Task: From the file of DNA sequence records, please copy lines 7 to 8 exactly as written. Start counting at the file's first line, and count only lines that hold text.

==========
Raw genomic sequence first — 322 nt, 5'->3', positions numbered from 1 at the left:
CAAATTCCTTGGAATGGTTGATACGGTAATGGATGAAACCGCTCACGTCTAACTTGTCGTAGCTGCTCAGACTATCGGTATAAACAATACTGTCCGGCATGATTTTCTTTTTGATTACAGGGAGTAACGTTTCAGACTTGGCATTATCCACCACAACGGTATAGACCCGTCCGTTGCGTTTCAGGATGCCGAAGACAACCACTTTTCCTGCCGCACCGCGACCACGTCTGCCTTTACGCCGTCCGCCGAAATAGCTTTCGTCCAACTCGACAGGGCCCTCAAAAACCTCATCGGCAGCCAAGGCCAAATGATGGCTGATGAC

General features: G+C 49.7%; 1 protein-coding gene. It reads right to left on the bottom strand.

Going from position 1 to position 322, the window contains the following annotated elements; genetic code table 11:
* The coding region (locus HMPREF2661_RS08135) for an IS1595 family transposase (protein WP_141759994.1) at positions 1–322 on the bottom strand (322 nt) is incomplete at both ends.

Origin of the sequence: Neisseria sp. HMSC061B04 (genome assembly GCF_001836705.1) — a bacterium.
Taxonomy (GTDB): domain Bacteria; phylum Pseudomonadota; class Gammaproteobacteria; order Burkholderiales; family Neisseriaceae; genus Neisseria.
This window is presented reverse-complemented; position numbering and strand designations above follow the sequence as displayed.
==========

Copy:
Taxonomy (GTDB): domain Bacteria; phylum Pseudomonadota; class Gammaproteobacteria; order Burkholderiales; family Neisseriaceae; genus Neisseria.
This window is presented reverse-complemented; position numbering and strand designations above follow the sequence as displayed.